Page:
“I’ll give you some practical reasons that it’s in Tyler’s interest to rename our high schools from the names of Confederate leaders,” Wes Volberding said. “It’s good business. The Tyler Chamber of Commerce, the City Council and the Tyler Economic Development Council work very hard to bring new businesses to our city. We should not put our city leaders in the position (to) explain to national and international business leaders why their children would be going to high schools named for Confederate leaders.”

It’s also good messaging, Volberding said.

“It shows that Tyler is not stuck in the 1950s,” he said. “It’s a vibrant, forward-looking community. And that’s true. We don’t want to be the last city to leave the Confederacy behind.”

R.C. “Bobby” Curtis disagreed.

“A company interested in Tyler (isn’t) worried about the name of the school,” said Curtis. “They’re worried about the shape of the school, but not the name. A person who is not from Tyler and not from Texas stirred this up. We’re too good a town and too good a people to get sidetracked with something like this. Let’s focus on educating our children. Lee was a good man. Y’all are good people, please make the right decision.”

One current student at REL spoke.

“No one has asked us students how we feel about the name change,” said Ashley Smallwood. “We don’t need a name change. But we need supplies for our campus. We need copy paper. I assume the name change we don’t need is going to cost money, and there are more useful things that money could be used on.”

But resident Scott Eckert said larger principles are involved.

“It no longer matters how Lee felt about slavery; his name and image have been usurped by white supremacists,” he said. “(The school was) named after a man with no ties to Tyler, so one can come to no other conclusion than that this was done for racism.”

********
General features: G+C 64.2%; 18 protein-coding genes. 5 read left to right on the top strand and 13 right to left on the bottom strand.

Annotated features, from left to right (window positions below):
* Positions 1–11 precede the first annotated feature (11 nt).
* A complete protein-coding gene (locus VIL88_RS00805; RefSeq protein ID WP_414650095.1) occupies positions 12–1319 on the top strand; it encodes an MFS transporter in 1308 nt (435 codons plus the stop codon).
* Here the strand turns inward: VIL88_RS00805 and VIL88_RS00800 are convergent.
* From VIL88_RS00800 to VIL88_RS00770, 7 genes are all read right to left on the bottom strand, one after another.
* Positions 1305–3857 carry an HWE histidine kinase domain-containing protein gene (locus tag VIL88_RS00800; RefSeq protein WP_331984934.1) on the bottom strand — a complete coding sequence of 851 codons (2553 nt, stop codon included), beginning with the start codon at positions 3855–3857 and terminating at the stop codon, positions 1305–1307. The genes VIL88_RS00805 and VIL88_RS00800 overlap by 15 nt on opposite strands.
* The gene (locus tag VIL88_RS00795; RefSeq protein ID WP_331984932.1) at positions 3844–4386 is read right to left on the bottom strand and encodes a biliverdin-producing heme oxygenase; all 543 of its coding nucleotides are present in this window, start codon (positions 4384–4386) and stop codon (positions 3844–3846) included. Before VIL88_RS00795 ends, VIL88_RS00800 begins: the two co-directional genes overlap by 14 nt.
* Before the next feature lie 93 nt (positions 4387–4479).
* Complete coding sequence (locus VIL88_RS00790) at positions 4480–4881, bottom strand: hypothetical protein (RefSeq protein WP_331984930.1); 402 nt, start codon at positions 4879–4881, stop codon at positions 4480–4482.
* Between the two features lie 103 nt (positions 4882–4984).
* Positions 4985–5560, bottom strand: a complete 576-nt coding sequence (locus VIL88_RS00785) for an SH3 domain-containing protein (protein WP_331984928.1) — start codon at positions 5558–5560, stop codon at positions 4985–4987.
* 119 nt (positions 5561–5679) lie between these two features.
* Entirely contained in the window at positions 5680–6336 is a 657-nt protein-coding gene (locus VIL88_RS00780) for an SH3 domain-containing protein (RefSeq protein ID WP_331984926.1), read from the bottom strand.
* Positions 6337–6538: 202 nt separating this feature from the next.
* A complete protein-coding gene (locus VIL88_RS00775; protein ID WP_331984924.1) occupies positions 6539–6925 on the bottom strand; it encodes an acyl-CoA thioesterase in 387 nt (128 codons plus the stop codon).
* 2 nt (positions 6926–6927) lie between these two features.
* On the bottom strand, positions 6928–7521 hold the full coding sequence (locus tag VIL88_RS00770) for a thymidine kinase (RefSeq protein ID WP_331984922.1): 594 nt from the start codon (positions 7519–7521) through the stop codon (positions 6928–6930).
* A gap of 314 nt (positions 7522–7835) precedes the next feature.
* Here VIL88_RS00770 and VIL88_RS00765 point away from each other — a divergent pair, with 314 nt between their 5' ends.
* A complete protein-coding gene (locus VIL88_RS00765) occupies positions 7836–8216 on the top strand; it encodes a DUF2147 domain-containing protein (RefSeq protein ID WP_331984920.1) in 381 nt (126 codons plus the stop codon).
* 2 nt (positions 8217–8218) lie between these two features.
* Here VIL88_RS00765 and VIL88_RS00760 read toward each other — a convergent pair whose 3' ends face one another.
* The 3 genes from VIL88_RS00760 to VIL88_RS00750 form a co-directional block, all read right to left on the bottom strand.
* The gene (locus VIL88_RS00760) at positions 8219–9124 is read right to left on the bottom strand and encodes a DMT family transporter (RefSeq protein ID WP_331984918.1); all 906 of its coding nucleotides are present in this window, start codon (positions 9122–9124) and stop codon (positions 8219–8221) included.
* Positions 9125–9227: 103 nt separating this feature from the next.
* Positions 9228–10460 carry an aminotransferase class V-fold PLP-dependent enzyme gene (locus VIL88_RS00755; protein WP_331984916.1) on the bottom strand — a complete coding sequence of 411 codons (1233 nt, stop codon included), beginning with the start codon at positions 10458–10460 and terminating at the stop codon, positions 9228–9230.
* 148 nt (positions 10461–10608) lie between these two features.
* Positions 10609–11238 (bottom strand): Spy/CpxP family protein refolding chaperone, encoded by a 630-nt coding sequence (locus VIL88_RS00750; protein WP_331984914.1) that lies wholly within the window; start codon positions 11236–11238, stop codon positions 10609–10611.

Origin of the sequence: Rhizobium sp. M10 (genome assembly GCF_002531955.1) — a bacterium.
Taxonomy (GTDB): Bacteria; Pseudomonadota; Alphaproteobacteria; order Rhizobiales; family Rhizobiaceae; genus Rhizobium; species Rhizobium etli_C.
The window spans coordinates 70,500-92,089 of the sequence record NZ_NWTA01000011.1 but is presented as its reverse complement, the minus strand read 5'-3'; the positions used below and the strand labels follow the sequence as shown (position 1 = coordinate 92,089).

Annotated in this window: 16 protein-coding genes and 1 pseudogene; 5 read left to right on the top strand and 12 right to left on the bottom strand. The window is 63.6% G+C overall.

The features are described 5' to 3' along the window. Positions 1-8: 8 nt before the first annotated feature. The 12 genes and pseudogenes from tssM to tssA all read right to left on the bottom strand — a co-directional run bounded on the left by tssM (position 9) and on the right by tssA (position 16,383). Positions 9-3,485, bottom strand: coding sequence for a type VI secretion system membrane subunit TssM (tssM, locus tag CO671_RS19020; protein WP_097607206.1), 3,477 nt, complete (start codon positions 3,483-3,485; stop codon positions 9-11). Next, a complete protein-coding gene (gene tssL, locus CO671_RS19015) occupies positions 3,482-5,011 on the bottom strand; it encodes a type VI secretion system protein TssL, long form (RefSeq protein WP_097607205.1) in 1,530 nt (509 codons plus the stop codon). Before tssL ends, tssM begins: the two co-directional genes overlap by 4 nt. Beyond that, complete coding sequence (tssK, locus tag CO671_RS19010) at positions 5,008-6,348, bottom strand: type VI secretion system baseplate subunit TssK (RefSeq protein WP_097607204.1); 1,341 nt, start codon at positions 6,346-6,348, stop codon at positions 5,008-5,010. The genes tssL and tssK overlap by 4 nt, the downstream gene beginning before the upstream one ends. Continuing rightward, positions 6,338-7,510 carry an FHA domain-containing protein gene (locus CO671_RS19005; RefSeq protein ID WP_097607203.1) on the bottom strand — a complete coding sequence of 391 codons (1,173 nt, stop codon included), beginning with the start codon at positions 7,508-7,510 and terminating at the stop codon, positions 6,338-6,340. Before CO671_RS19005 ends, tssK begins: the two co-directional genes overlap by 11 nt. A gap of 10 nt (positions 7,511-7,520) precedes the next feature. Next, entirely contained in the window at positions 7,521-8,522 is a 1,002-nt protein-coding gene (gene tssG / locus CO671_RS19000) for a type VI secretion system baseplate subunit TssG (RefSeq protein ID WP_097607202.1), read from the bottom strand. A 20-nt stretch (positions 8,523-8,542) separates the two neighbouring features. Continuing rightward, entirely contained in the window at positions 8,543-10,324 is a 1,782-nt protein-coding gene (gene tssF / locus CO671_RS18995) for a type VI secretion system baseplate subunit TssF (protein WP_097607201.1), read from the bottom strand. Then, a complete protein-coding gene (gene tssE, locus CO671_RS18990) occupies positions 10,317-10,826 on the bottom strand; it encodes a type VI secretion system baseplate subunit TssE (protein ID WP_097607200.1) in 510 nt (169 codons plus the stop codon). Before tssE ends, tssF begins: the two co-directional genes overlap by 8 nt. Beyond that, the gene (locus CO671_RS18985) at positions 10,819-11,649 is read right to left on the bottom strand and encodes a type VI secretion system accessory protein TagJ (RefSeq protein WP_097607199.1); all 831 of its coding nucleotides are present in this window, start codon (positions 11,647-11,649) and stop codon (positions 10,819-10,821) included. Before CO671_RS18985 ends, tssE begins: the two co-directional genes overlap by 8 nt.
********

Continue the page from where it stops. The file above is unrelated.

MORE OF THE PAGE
The Rev. M.K. Mast urged the name change, in the interest of unity.

“I’m a child of the South, I’ve lived in Tyler for 40 years, and I’ve never understood why it’s named Robert E. Lee,” Mast said. “It hurts when we go by and see this. It would hurt our white citizens if they went to a school called Malcolm X High School. We should live together as one. To do this would correct past discrimination.”

But Mary Goodson countered that it could be expensive.

“If we change the name, how is that going to change the education of one student in TISD?” she asked. “I’m concerned about the money and where it’s going to. Has any study been done on how much it will cost to change one name or all names?”


Board President Hager said the decision to put the discussion on the agenda was made after hundreds of residents attended the August board meeting to give their thoughts on the possibility of a name change for Robert E. Lee High School.

The discussion began online with thousands of people signing petitions for and against changing the name of the high school.

“Obviously the issue of the naming of schools is one that our community cares deeply about,” Hager said Friday. “I put this item (on) the agenda so the board could discuss it in a public open forum, which is the appropriate place.”

Robert E. Lee High School opened in 1958, just a few years after integration began around the country. However, it would take 12 more years for TISD to integrate, after federal Judge William Wayne Justice ordered it. That federal integration order was lifted in August 2016.




Tyler ISD Facility Naming Policy

In naming, renaming, or modifying the name of any school building or other facility in the District, the following guidelines shall be used:

1. A facility may be named after a person who has served the District or community.

2. A facility may be named after any local, state, or national heroic figure.

3. A facility may be named after any local, state, or national geographic area.

4. The Board must approve the naming of all facilities.

A person whose name is considered must have made a significant contribution to society and/or education, and the name should lend prestige and status to an institution of learning.



The board’s regular Lonestar Governance update showed huge growth in Advanced Placement and Dual Credit Course Enrollment.

During a construction update Superintendent Marty Crawford announced that early demolition at both campuses has begun in earnest and a date for a groundbreaking ceremony had been set. Tyler ISD will break gound for the renovation at 9 a.m. on October 26 at John Tyler High School and at 11 a.m. the same day for Robert E. Lee High School.



To watch video of the board's discussion, visit TylerPaper.com.  

Editor's Note: This article has been updated to reflect more accurately Fritz Hager's stance on dealing with the issue before summer.





Cory is a multimedia journalist and member of the Education Writers Association, Criminal Justice Journalists and Investigative Reporters and Editors. He has appeared on Crime Watch Daily and Grave Mysteries on Investigation Discovery.